Making Sense in a Meaningless World: 3 Tips to Survive Your Existential Crisis

Are you miserable because life is meaningless and we’re all just going to die one day?

Do you dread that there is no “right path”?

Are you depressed because, seriously, who is right? About ethics, the universe, the afterlife, the divine, the correct way to hang toilet paper — everything?!

If you answered yes to any of the above…

Congratulations! You might be going through an existential crisis.

If I made it sound like a bad thing, it’s my fault. Because it is actually a great thing. An existential crisis is your chance to grow!

Being in a meaningless state is awesome because now, you get to make your own meaning. 

If you are certain about the workings of life and what you believe in, good for you.

But if you are a nihilistic heathen like me, I offer you a blueprint to making sense in this meaningless world.

1) Admit that we don’t know sh*t

Some people know more sh*t than the rest of us. A cosmologist might know more about extraterrestrial life, but they don’t know sh*t either (unless they have met aliens, then I stand corrected).

Point is, a great deal of what we profess to know is just a theory.

Scientific theories. Philosophical positions. Historical “facts”. Religious doctrine. All theories!

Sure, some theories are more feasible than others. But they are still guesses. We are just guessing our way through life. Throwing sh*t at the wall to see what sticks.

We have to believe something sooner or later, so please do pick a belief. But we have to remember what these beliefs really are: theories.

And theories can be wrong. 

So we just feel our way in the dark with our working theory until a better one pops up. That’s why we must always test our ideas.

Wanna know who to trust? Trust the ones who admit that they are just guessing. Trust the ones who are willing to test their ideas.

Picture credit: cottonbro @ Pexels

2) Embrace our paradoxes

Human beings are walking contradictions.

We swoon over cute baby chicks then indulge at KFC.

We get stuck in the jam on the way to the gym.

We believe in human rights but support a company known for worker abuse. 

We all have some degree of paradox in us.

But this paradox isn’t necessarily bad. In fact, some argue that holding two conflicting ideas at the same time is healthy. 

It is called the “paradox mindset”. 

Picture credit: Edurne Tx @ Unsplash

Embracing paradoxes:

  • Keeps us from becoming too extreme
  • Breaks down our assumptions
  • Offers new perspectives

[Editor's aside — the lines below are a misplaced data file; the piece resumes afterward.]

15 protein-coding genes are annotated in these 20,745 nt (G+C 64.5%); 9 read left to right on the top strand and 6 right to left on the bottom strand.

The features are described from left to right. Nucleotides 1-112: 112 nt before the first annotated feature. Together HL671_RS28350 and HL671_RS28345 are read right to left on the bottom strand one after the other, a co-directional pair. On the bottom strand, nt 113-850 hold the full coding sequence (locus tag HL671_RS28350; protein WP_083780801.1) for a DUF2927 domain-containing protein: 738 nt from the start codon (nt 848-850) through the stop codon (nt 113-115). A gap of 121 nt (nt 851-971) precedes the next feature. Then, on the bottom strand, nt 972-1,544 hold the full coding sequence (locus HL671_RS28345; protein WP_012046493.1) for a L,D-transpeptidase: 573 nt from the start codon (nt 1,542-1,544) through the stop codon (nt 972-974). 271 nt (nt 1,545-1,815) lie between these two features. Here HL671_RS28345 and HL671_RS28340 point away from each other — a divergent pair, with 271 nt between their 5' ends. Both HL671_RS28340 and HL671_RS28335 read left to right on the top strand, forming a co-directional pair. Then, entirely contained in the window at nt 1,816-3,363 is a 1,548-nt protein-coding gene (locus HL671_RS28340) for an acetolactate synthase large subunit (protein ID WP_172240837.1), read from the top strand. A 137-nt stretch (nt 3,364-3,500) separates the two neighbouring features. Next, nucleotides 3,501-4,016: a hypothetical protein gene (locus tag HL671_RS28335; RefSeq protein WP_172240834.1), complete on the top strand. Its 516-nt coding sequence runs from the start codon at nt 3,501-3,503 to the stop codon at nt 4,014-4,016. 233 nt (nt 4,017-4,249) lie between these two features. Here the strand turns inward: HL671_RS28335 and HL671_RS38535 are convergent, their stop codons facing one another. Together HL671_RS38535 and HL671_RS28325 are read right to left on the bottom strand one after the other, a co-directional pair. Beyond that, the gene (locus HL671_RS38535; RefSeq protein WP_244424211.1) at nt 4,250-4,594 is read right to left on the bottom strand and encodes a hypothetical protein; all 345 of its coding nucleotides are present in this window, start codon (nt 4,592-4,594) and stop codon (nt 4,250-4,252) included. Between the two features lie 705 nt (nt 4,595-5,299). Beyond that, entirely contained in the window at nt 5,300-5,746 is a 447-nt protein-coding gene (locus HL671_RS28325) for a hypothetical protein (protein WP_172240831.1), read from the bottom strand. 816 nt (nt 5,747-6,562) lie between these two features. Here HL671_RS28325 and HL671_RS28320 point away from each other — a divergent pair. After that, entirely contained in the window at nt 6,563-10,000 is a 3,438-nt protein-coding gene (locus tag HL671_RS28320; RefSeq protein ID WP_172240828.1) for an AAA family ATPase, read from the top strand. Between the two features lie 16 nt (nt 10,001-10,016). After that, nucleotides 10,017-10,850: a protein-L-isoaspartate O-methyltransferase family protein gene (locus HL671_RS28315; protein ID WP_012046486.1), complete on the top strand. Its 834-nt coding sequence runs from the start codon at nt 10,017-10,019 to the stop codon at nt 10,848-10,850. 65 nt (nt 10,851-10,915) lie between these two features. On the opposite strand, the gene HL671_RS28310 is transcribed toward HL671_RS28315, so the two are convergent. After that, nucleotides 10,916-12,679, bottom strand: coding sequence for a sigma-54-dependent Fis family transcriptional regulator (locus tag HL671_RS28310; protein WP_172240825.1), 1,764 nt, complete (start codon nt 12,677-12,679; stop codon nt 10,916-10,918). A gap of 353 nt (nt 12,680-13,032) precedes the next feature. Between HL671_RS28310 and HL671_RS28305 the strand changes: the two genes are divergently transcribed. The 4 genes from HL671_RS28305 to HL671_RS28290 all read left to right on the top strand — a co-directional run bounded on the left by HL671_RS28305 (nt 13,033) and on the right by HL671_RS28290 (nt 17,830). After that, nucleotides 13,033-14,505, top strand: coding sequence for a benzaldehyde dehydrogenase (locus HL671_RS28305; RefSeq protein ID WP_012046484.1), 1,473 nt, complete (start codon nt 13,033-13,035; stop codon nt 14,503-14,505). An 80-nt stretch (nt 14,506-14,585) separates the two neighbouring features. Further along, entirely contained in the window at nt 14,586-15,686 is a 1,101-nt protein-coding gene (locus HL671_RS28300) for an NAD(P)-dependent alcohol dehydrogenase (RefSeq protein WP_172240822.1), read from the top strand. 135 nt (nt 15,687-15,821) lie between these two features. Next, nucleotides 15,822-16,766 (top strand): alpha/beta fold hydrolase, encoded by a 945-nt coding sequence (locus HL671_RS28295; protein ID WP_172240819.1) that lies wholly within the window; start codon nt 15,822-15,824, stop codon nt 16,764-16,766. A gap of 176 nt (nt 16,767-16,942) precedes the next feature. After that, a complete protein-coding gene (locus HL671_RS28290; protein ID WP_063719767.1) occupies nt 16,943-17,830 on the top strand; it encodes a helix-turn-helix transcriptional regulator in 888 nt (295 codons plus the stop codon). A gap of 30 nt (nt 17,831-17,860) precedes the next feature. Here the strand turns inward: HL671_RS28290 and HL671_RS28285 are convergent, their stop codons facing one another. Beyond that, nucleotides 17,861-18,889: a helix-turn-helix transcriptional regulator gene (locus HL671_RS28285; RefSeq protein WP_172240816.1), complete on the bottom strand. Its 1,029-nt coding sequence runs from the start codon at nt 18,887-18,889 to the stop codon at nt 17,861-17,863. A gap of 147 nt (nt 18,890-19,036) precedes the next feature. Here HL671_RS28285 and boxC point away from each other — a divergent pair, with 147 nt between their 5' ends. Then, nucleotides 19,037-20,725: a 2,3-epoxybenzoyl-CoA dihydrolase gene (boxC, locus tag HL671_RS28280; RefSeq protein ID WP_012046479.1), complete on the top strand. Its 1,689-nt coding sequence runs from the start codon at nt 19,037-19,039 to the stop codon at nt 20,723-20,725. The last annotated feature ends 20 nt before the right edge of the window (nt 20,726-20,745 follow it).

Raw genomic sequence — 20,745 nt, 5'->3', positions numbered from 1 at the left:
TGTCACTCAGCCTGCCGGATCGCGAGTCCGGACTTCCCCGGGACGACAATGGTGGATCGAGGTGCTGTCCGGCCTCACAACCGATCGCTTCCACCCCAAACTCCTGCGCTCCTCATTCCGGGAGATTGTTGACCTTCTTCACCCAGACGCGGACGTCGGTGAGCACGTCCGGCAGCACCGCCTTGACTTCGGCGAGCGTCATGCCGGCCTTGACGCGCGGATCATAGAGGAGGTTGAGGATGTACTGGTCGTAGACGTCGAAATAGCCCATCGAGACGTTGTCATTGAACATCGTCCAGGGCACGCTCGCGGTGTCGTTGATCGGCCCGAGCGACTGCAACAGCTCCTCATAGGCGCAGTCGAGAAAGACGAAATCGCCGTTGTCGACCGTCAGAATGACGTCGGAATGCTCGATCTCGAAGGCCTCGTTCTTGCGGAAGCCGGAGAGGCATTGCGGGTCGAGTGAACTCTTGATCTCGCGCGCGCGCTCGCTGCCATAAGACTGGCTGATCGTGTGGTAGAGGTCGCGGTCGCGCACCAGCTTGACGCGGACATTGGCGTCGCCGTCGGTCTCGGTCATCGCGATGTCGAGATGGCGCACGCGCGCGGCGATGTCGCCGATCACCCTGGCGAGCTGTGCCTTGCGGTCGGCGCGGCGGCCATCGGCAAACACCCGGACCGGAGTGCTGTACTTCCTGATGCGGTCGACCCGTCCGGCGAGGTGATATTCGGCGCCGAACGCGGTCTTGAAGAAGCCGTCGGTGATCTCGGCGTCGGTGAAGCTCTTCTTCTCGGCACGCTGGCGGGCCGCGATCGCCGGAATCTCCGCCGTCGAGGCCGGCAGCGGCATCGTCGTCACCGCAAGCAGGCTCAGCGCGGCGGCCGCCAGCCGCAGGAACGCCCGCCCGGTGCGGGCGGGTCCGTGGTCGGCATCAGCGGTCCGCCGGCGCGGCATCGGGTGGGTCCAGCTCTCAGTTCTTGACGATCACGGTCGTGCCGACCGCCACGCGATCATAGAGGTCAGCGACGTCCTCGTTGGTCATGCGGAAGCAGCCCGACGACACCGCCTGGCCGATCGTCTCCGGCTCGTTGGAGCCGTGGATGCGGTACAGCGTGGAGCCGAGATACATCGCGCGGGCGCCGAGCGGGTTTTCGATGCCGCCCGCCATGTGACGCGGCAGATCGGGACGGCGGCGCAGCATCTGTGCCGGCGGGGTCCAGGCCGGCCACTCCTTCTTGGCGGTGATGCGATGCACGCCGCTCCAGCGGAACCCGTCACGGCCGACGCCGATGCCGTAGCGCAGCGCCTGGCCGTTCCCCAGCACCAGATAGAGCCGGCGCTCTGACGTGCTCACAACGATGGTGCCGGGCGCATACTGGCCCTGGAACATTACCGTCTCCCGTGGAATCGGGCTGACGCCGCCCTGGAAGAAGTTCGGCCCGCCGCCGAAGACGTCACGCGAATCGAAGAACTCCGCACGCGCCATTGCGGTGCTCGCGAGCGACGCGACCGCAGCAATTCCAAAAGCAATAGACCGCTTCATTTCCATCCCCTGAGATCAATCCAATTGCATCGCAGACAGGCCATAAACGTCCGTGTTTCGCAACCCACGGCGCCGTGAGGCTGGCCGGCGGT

In a study on paradoxes, researchers told participants to write down three paradoxical statements. The statements could be as simple as “sitting can be more tiring than walking”. As long the two contradictory ideas were possibly true. 

Next, they were given two standard psychology tests, including the “Candle Problem”. In the tests, the subjects were given a candle, a box of thumbtacks, and a box of matches. They were told to fix the lit candle to the wall so that the wax does not drip to the table below. The accepted answer was to empty the box, place the lit candle in it, and tack it to the wall. But most participants didn’t consider using the box.

Of those who wrote the contradictory ideas, 35% found the correct solution to the candle problem, considerably higher than the 21% of the controlled group.

Embrace that tension.

3) Accept that our experience is small

Reality is enormous. And that is an understatement. 

Being the teeny-weeny individuals that we are, we have no choice but to have a small experience.

Maybe your friend has seen war, experienced famine, been to space, and lived in 20 different countries. Sure, your friend has a way bigger experience than the rest of us. But in the grand scheme of things, your friend’s experience is still small.

Having a small experience is the only option we have.

Picture credit: Igor Kyryliuk @ Unsplash

The good news is that when we realise how insignificant we really are, our capacity for knowledge increases. Or so Socrates said, “True wisdom comes to each of us when we realise how little we understand about life, ourselves, and the world around us.” (Ties back to point number 1).

Socratic paradox: I know that I know nothing. What he means by this paradoxical nugget of wisdom is that he is wiser because he admits that his experience is small, thus he does not know sh*t.

May your existential crisis be a little more tolerable. Cheers!


Chow Ping Lee is a content writer under Headliner by Newswav, a programme where content creators get to tell their unique stories through articles and at the same time monetize their content within the Newswav app.
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Chow Ping Lee
Author: Chow Ping Lee

My guiding principle: The mediocrely courageous live a long, happy life.